2. Hemorrhage Control Compression Bandage – Something that has happened to a friend before was getting a pretty bad cut, and I know of a person that probably lived only because he was life-flighted out of an area. But imagine how scary that would be and how expensive the after-math was. What if all that could have been avoided? Having a compression bandage (and knowing how to apply it) can help stop the bleeding which will save your own or someone’s else life. When I did my CPR class recently Celox was highly recommended by the EMT teaching the cert. and I have seen it listed in many of the first-aid kits sold at local outfitters.
3. multi-tool – I know most Mt bikers carry a cyclist specific multi, but I also carry a regular leather-man multi-tool. They have pliers, knife, screw drivers, file, etc. Any of these tools can come in very handy to fix ‘on the trail’ problems.
4. Emergency blanket. seriously, these are very light and very inexpensive (about $7-15) and reflect 90% of your body heat. Even those hot summer days can end with really cold nights.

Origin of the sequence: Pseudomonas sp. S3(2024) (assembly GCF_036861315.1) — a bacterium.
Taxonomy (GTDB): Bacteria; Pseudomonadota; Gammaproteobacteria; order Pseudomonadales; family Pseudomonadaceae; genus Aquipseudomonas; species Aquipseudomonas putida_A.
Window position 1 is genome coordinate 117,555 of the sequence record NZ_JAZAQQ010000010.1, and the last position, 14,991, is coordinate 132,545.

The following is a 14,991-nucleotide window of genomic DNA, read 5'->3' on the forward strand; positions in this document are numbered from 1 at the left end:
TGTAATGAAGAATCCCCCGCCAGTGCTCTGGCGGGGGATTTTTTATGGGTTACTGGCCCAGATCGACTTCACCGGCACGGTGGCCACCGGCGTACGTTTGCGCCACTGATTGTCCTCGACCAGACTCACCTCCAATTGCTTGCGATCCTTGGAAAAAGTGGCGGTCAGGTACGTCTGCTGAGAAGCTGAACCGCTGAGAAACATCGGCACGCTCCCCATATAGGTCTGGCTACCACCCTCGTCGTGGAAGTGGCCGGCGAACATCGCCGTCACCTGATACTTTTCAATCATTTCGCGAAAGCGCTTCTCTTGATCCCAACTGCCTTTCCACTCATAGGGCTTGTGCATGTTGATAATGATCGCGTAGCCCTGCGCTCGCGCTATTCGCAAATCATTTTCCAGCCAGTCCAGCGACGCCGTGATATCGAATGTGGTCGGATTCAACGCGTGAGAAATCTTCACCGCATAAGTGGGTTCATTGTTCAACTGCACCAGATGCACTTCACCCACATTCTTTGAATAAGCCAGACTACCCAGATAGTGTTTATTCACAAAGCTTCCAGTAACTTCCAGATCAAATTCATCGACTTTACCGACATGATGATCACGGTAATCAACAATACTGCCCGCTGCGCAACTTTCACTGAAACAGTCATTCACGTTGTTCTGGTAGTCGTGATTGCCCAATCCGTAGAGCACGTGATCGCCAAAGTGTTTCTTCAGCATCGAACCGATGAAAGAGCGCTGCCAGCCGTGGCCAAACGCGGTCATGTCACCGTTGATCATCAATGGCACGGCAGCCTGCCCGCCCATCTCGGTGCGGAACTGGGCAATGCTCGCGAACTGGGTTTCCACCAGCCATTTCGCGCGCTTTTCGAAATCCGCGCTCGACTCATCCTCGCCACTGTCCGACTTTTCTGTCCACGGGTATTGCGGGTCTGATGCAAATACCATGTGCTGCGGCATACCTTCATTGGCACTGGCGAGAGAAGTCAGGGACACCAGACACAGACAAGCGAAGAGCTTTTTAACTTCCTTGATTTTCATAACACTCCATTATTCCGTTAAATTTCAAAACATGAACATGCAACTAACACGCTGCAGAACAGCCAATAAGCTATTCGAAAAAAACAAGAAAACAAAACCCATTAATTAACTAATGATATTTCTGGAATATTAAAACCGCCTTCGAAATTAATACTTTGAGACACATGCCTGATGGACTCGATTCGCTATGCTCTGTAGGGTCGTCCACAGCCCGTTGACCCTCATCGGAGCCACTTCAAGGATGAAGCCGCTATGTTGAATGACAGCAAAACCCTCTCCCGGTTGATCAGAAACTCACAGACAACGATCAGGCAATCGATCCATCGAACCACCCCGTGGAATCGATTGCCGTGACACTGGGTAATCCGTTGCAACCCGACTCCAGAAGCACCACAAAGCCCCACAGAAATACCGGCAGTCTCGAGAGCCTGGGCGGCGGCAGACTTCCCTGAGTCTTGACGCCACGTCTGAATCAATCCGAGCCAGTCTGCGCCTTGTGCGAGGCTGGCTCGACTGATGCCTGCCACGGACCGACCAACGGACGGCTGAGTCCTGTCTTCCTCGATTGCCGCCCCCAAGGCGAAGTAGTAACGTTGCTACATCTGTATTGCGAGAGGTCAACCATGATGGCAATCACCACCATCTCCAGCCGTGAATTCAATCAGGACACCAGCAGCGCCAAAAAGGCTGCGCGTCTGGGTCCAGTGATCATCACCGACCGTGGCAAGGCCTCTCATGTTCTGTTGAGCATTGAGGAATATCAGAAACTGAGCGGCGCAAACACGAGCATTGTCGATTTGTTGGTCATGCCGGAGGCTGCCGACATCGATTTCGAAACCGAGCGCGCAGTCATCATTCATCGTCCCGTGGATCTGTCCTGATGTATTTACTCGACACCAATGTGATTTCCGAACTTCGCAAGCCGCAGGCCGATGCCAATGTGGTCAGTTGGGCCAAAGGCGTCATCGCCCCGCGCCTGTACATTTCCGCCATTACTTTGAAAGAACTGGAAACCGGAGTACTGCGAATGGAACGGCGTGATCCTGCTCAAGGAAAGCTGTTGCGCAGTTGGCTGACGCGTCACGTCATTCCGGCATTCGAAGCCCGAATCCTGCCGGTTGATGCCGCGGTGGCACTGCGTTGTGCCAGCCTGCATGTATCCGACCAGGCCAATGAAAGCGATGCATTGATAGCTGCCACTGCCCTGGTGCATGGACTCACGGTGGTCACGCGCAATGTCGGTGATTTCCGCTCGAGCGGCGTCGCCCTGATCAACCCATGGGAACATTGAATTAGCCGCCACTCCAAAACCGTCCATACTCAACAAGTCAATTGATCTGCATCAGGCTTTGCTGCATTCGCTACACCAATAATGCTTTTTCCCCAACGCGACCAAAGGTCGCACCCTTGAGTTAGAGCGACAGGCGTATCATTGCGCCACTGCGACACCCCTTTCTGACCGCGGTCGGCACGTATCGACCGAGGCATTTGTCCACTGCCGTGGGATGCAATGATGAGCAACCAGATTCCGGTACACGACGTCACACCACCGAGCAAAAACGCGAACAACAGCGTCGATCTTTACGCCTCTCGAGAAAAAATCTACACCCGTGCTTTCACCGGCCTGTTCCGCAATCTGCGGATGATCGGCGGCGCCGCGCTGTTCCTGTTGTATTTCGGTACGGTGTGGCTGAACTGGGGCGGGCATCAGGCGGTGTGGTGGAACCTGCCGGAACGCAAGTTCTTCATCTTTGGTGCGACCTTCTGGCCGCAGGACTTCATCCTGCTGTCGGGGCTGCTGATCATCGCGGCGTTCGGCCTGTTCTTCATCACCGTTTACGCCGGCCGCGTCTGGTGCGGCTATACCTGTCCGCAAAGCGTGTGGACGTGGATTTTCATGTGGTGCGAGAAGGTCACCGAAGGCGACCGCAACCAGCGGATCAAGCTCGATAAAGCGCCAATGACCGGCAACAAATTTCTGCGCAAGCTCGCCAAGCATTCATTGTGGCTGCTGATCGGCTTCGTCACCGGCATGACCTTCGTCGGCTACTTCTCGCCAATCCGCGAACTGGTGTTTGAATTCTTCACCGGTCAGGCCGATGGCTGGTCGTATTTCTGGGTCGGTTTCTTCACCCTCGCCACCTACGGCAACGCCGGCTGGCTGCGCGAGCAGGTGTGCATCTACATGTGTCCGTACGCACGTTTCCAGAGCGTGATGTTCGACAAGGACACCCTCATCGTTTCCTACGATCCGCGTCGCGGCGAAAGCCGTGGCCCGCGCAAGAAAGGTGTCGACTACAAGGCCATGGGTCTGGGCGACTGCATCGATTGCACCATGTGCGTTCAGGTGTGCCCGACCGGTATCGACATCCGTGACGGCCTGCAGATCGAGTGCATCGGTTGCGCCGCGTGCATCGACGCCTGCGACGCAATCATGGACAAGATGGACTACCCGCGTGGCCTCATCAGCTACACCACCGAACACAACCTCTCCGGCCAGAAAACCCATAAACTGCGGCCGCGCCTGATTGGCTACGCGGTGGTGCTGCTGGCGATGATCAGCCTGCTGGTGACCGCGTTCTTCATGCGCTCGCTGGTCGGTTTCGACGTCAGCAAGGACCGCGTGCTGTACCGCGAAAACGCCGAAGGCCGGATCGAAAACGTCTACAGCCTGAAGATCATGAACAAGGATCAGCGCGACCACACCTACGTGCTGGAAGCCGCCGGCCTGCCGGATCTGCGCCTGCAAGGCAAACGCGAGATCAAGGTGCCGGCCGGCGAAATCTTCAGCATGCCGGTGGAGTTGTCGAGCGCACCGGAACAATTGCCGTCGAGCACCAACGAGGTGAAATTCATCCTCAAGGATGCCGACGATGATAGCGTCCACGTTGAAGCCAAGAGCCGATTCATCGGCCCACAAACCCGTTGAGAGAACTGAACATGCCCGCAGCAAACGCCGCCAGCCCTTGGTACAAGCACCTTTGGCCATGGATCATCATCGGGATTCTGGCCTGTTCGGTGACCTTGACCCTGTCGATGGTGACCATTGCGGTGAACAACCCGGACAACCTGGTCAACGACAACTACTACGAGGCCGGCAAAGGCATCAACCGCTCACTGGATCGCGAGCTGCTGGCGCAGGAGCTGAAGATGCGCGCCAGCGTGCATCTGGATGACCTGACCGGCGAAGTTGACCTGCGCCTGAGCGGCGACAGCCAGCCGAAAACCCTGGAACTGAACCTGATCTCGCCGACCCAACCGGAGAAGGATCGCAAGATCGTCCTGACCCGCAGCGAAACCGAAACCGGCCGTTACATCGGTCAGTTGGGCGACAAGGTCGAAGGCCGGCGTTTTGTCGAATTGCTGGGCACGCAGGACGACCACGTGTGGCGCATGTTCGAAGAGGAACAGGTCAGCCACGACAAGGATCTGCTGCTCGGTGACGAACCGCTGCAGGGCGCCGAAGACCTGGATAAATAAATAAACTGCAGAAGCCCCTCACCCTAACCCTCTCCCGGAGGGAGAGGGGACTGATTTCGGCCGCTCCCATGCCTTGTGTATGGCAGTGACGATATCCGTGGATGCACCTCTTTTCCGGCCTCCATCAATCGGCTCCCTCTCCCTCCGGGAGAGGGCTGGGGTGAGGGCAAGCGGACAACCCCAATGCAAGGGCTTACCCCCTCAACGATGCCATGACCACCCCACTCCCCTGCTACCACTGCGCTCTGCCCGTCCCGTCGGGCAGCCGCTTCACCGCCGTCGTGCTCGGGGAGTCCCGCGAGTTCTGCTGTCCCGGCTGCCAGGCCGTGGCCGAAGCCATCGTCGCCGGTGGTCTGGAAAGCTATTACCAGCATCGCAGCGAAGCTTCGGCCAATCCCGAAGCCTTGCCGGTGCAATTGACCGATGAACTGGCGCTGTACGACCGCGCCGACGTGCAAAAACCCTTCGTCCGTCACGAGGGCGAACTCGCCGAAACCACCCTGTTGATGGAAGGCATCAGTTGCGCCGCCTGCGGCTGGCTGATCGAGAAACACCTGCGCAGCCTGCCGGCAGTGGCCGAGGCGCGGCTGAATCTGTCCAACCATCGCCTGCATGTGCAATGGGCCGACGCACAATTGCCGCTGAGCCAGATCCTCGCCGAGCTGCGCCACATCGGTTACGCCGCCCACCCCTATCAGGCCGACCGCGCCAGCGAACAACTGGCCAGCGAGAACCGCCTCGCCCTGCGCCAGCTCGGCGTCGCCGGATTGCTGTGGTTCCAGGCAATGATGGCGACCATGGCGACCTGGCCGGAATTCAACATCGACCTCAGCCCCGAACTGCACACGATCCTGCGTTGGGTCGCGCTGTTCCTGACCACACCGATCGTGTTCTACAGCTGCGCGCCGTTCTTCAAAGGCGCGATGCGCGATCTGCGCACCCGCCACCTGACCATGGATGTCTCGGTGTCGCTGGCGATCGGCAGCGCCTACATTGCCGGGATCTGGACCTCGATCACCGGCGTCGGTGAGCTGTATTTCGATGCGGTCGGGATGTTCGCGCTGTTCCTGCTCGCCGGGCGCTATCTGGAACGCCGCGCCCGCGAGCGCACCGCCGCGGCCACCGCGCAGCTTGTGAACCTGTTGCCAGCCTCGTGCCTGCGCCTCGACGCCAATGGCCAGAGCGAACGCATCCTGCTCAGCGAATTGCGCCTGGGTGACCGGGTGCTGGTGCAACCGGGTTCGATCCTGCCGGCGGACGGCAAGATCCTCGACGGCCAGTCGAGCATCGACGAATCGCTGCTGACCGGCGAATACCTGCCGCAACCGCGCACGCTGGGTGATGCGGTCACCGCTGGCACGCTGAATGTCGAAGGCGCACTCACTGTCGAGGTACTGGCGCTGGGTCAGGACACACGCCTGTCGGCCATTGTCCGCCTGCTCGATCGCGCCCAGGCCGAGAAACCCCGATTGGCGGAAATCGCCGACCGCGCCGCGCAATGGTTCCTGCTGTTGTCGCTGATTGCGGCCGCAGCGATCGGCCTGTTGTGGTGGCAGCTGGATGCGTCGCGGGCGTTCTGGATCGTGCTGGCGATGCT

4A: I will often carry a windvest and even arm warmers, temperatures can change quickly on a mountain.
5. compass or compass app. Although I have a good sense of direction and figuring out which way I need to be going – I usually do so based on the sun positioning. I have a back-up plan though – a Free compass App on my smart-phone. It is a great idea to learn how to use a compass in training before you need it in an ‘episode of lost’.
6. chain tool. and not just any chain tool, the Park chain tool that I used when I worked as a bicycle mechanic. Yes, it’s heavy. Yes, it will be worth lugging it around if I ever have to use it. I have broken my chain several times and the current multi-tool I have does not have a chain tool that works very well. This is a ‘better safe & be able to cycle 10 miles to the car than have to walk’ item. Besides that master link isn’t going to be useful if you don’t have a chain-tool.
7. Extra Food. Most anytime I get on the bike I have a gel flask and a cliff bar – when I know I’m going out for 4-6 hour ride, hike-a-bike, exploration trip – I will add a sandwich, an at least 1 extra cliff bar, a pop-tart or another kind of energy bar. I have found that I am more likely to eat and less likely to cramp if I have variety of things to eat.